Michael Brecker: Growth Invenstments

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Michael Brecker
By Enid Farber
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Michael Brecker
By Enid Farber

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For his new Impulse album, Two Blocks From The Edge, sax titan Michael Brecker had the luxury of going into the studio with his new quartet after developing the material on the road over the past year and a half. “I’ve never done an album that way before,” he says. “It’s always rehearse a couple of days before the record, try and get it together, then you’re in the studio and try to do the best you can. A lot of times that makes for very spontaneous performances. On the other hand, it’s really great to know the music and not have to think about it. And that way you can really be just free to play. The less I have to think about in the studio in terms of notes and heads and all that stuff, the easier it is to record. Consequently, this music went onto tape very easily. It was mostly first takes.”

There’s a very natural, conversational flow happening from track to track, sparked by a highly interactive hookup between drummer Jeff “Tain” Watts, bassist James Genus and pianist Joey Calderazzo. Watts in particular is such a vital part of this dynamic band. His muscular, unpredictable accents and unrelenting sense of swing really serve as a catalyst here, pushing the band through its paces and inspiring some heightened expression by the soloists.

“The unique thing about Tain,” says Brecker, “is he has that conversational ability within his playing which doesn’t interfere with the swing. He gets in there and mixes it up and is constantly feeding you things and echoing things. It’s not so much even echoing, it’s a language that goes on at the same time. It’s in the present. He comes up with such great ideas...backwards kind of rhythms and things. And it makes for very interesting journeys during solos. He always surprises me.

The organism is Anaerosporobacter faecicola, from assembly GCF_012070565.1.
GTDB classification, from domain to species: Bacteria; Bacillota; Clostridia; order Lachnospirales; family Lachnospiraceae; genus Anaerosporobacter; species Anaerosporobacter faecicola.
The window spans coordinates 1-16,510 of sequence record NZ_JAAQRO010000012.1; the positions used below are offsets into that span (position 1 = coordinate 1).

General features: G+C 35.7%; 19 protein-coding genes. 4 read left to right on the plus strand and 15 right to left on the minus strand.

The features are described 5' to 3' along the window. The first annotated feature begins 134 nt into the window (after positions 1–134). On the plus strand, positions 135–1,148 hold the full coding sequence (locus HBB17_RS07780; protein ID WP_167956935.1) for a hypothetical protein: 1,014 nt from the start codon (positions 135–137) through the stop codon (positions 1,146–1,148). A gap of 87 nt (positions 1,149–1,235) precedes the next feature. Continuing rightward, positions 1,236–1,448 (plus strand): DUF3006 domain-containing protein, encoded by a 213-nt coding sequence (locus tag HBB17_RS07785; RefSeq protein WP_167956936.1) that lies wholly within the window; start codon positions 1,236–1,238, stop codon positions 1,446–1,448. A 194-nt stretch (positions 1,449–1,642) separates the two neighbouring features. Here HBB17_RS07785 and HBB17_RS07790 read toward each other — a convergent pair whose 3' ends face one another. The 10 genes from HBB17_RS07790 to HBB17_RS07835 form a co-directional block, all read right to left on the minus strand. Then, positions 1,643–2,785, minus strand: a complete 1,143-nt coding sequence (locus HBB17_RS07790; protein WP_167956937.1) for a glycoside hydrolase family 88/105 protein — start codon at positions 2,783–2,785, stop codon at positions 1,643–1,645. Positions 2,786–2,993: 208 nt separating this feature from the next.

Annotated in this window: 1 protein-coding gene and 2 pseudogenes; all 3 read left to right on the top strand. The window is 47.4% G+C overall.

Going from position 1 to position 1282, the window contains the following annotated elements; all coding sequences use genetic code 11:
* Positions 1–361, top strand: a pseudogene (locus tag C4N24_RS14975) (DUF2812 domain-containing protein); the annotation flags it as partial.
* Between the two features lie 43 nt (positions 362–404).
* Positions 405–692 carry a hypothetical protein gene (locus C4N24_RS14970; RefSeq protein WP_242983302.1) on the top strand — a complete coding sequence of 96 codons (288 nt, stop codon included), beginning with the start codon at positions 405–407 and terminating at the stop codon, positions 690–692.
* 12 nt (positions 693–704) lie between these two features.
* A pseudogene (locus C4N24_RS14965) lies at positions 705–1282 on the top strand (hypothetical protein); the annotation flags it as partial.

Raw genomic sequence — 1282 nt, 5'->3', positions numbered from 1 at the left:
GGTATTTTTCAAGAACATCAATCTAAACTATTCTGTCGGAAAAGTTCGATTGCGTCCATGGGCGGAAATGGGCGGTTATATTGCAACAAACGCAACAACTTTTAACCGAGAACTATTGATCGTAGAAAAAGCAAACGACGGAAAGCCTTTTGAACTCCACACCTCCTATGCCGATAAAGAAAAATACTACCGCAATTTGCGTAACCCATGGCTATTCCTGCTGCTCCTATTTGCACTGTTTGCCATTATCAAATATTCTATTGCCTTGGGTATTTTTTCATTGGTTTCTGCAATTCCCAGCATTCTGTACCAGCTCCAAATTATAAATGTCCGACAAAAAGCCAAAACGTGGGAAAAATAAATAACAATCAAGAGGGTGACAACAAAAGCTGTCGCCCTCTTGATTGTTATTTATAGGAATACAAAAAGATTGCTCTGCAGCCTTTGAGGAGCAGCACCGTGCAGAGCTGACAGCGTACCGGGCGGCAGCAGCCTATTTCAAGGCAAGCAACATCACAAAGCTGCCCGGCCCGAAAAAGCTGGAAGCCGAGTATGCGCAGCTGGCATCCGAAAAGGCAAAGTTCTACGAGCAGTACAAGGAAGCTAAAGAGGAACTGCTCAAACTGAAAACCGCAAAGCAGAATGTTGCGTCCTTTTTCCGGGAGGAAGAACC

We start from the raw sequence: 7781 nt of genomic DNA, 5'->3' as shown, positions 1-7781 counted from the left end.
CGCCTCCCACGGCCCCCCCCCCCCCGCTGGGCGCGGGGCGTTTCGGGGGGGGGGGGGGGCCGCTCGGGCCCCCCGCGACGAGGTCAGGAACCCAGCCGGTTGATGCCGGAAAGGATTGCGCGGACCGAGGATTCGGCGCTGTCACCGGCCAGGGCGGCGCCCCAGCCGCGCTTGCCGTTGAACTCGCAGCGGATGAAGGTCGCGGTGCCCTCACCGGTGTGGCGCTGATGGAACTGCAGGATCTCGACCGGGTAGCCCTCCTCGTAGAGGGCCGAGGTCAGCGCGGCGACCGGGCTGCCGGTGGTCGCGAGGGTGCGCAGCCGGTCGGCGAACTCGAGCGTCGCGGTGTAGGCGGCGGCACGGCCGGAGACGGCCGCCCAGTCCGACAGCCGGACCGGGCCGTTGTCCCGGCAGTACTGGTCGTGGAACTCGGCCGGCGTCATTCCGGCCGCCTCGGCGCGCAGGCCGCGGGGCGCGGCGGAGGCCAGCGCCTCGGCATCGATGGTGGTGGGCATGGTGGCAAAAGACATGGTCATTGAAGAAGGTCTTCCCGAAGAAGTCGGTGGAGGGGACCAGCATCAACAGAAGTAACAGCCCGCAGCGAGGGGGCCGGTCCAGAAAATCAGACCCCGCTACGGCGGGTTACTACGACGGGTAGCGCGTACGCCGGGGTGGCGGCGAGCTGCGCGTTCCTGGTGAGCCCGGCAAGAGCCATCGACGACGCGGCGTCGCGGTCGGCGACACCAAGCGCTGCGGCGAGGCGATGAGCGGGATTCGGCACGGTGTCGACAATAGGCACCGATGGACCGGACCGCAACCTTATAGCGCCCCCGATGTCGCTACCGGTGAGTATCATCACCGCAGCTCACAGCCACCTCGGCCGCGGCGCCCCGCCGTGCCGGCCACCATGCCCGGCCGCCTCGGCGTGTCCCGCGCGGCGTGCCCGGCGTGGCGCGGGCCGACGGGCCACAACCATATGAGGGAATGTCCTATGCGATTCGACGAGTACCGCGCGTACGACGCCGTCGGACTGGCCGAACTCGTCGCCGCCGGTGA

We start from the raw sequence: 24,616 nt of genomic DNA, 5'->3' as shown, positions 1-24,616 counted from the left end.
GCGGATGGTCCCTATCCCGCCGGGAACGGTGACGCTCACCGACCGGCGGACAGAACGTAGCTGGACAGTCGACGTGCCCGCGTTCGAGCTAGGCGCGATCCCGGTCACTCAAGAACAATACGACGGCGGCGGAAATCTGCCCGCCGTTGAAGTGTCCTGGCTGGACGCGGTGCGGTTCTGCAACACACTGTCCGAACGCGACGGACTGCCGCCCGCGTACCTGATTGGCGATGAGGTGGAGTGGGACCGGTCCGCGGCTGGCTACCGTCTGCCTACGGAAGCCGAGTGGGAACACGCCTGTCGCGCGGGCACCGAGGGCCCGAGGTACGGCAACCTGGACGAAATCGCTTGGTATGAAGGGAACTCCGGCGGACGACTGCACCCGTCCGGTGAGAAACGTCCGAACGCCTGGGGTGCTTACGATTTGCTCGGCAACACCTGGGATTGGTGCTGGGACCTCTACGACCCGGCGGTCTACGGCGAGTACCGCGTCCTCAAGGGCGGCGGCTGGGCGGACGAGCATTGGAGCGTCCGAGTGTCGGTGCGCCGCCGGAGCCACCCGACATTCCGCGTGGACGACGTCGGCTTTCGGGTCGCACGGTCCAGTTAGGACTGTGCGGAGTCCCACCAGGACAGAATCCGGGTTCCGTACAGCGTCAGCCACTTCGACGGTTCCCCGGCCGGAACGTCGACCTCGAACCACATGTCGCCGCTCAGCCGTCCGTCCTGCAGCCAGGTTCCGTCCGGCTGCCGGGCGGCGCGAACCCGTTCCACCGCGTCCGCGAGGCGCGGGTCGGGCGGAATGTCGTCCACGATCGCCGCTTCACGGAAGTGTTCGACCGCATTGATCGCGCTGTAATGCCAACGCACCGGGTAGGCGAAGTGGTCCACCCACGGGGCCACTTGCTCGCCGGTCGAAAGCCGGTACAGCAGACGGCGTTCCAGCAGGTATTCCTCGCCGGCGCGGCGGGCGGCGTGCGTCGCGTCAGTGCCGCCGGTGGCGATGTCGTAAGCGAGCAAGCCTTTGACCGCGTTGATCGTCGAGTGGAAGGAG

“Tain’s swing is really deep,” he continues. “He sits right up on the drums. He gets that hunkered thing and he grooves with the music. There’s nothing like it. He’s one of those great old-time drummers.”

Unfortunately, with Watts returning to Branford Marsalis’ quartet after being on extended leave, Brecker is in the position of having to find a replacement for Tain on an upcoming tour. “Those are some very tough shoes to fill but hopefully it’ll be just temporary,” says Michael. “It was very fortunate for me that Branford was doing Buckshot LeFonque for the past year and a half, so I was really in effect able to borrow Tain from Branford. But we’ll be together again. I’ve enjoyed the time with him so much and I’m so grateful for the last year and a half to be able to play with him on a constant basis.”

As a bandleader, Brecker has had the opportunity to watch pianist Calderazzo develop from the 21-year-old firebrand he plucked from Long Island obscurity 11 years ago to the fully matured player and composer he is today. “He’s really become a very elegant player,” says Michael. “He’s developed a whole range of dynamics that he never used to have. He can play beautiful ballads and gorgeous solo piano yet he swings as hard as ever. There was never any lack of fire in Joey’s playing. He’s always had that ability...just when you think he’s peaked he can always take it further. But he’s become a really well-rounded pianist in all areas. He has a good overview now, a kind of big picture view of music. When I first started playing with him he was 21 years old and he just kinda wanted to get in there and burn. And now there’s many aspects that he’s developed. Quite frankly, I’ve learned a lot from him and continue to learn from him.”